Unfortunately, abdominal surgery can sometimes lead to chronic abdominal nerve pain or chronic pelvic nerve pain . For people whose abdominal or pelvic nerves have been cut, stretched, or otherwise damaged during abdominal surgery, such as an appendectomy , gynecological surgery or some types of hernia repair , the condition can be very disabling.
It's not certain how often this occurs, but we are learning that nerve pain following surgery is much more common than once thought.
Estimates are scattered, but in some cases, such as with abdominal hysterectomies and hernia repairs, up to a fourth of people may have some ongoing chronic nerve pain following surgery.
This can be frightening to read if you are planning on having surgery, but there are some things you may be able to do as a patient that could reduce your risk, and research is in progress looking at ways to reduce the risk of, and treat the occurrence of, nerve pain after surgery.
Abdominal surgery has been known, in some cases, to cause damage to the ilioinguinal nerve, the iliohypogastric nerve, and the genitofemoral nerve , all of which can lead to pelvic nerve pain or pelvic neuropathic pain . That said, there is not always a simple relationship between nerve damage and the later experience of nerve-related pain. Here are a few reasons why this might happen:
Pelvic nerves are close to incisional sites: During routine abdominal and pelvic surgeries, the iliohypogastric and ilioinguinal nerves are often directly in the line of fire. Due to anatomical differences between people, even the most skilled surgeons have the potential to sever these nerves.
Anatomically, pelvic nerves are different in each person: Pelvic nerve structure can vary greatly from person to person. In some people, the nerves sit under the abdominal muscles. In other people, they may pass right through them. Some people have more pelvic nerve branches than others. Avoiding pelvic nerve damage during surgery is not easy when there are so many potential variations.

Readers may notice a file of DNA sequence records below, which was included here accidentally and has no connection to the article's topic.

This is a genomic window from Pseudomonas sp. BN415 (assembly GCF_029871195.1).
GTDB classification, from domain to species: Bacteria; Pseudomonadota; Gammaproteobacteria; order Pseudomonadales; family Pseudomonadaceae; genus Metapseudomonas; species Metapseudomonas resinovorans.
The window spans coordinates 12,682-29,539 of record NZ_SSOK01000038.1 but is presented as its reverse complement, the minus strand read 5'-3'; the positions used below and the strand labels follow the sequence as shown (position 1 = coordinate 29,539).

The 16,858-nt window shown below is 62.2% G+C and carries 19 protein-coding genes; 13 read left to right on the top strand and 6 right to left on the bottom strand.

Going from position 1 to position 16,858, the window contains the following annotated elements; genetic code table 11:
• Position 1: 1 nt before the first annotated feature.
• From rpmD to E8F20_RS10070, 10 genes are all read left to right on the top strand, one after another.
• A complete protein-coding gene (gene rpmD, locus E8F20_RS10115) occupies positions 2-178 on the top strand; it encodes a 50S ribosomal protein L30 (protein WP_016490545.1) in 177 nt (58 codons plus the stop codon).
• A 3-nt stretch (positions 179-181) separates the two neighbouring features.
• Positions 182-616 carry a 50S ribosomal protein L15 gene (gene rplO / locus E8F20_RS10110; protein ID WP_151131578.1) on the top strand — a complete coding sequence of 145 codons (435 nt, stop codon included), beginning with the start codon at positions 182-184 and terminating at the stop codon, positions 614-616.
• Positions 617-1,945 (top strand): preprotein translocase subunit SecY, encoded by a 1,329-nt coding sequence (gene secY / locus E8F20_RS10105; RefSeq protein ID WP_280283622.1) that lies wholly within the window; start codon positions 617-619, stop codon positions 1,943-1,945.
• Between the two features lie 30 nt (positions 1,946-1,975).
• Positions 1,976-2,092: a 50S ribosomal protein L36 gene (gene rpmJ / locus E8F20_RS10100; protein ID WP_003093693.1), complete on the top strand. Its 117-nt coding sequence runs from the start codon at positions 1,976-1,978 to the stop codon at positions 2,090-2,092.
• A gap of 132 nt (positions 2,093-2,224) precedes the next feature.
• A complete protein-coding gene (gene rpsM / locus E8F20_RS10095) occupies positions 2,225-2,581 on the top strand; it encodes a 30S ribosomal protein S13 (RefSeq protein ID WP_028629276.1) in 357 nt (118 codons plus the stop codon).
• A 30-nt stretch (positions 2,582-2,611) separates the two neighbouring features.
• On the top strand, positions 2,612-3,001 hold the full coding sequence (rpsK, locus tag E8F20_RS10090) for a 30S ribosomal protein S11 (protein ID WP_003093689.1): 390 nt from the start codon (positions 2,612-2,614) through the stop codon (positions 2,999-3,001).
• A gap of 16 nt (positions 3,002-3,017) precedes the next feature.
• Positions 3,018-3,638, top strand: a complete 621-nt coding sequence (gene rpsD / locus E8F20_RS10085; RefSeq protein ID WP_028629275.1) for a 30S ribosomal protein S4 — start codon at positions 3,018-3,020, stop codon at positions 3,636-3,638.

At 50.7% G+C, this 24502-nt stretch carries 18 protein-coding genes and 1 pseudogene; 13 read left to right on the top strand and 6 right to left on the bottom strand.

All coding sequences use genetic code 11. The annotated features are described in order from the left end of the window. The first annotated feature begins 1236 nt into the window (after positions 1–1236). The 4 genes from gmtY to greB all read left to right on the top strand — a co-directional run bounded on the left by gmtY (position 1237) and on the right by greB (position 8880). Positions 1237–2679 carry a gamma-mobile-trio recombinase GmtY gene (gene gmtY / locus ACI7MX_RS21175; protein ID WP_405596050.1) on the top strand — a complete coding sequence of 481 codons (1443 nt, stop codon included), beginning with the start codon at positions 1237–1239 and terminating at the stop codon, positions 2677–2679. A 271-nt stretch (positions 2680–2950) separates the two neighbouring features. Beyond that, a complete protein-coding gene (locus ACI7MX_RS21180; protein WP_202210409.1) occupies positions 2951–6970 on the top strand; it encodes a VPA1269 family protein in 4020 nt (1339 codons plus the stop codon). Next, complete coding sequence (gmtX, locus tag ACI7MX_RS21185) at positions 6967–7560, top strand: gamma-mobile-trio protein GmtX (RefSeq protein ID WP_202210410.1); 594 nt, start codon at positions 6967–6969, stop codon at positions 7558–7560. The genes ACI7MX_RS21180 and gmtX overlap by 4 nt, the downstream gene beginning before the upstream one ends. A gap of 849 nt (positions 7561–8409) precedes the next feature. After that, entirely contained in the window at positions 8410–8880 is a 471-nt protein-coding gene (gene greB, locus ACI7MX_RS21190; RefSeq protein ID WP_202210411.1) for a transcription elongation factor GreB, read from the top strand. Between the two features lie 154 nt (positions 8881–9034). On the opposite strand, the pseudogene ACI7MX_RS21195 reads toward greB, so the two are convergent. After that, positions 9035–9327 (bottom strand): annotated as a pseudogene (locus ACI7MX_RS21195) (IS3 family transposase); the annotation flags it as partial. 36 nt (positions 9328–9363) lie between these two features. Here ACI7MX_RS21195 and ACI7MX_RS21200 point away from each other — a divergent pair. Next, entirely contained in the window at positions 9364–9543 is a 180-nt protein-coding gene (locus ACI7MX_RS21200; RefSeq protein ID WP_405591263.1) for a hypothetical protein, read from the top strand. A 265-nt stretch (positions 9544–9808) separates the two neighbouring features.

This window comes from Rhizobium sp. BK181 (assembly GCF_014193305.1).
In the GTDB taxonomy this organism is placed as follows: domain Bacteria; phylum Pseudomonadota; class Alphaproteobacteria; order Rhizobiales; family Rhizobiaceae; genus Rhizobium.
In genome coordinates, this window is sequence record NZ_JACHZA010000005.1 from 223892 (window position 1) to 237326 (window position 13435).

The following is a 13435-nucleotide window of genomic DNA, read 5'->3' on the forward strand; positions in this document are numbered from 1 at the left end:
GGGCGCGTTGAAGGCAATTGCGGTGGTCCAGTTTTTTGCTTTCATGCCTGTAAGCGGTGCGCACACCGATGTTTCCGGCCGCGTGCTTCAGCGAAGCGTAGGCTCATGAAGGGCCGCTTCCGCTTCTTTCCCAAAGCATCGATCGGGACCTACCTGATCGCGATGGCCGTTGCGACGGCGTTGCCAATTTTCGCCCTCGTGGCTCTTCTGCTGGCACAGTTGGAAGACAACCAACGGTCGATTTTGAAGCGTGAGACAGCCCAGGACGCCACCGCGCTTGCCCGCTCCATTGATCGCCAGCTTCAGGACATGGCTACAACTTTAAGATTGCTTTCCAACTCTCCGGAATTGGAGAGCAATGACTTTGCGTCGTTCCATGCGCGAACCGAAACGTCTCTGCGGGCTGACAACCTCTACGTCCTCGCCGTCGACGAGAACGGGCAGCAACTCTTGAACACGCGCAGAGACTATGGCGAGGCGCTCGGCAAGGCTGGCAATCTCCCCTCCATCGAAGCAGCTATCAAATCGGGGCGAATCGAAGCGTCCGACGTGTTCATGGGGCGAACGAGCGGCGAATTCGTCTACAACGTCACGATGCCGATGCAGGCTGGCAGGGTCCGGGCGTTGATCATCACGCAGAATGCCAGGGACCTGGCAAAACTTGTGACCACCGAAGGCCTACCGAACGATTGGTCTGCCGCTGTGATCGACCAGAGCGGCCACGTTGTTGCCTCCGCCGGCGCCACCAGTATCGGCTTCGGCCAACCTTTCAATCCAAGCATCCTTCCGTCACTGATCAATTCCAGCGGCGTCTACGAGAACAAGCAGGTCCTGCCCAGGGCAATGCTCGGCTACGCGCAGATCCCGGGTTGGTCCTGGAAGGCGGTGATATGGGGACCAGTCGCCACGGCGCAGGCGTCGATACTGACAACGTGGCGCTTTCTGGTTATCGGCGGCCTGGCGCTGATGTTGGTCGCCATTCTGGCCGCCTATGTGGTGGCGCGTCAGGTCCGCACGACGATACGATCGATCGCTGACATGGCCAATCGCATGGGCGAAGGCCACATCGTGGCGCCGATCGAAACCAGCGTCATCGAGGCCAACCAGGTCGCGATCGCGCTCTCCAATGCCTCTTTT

Stretching pelvic nerves can also cause damage: You don’t have to have your pelvic nerves cut or nicked in order to suffer from chronic pelvic nerve pain. Sometimes, the nerves are stretched enough during surgery that damage is done.
Pelvic nerves may become compressed after surgery: Nerve entrapment—in sutures, staples or mesh—can also lead to pelvic nerve pain and can occur after some types of abdominal and pelvic surgery.
Just as it is not often known exactly what causes chronic pain after surgery, it isn't certain what the risk factors are for developing chronic pain. Chronic pain occurs more often in younger people and is more likely to occur when the operation is more serious in nature.
By far the most common predictor of chronic abdominal or pelvic pain after surgery is the severity of acute pain right immediately following surgery.
A significant but under-recognized cause of chronic abdominal pain after surgery is cutaneous nerve entrapment. This occurs when nerves near the surface of the abdomen become entrapped as they pass through the rectus muscle. This is thought to be the cause of around 30 percent of cases of chronic pain after abdominal surgery.
Diagnosis can be made by injecting a local anesthetic near the nerve (which can be visualized and done via ultrasound.) Since relative to many other causes of chronic abdominal pain after surgery nerve entrapment is "easy" to resolve, it's important that you mention this to your doctor if you are not getting answers.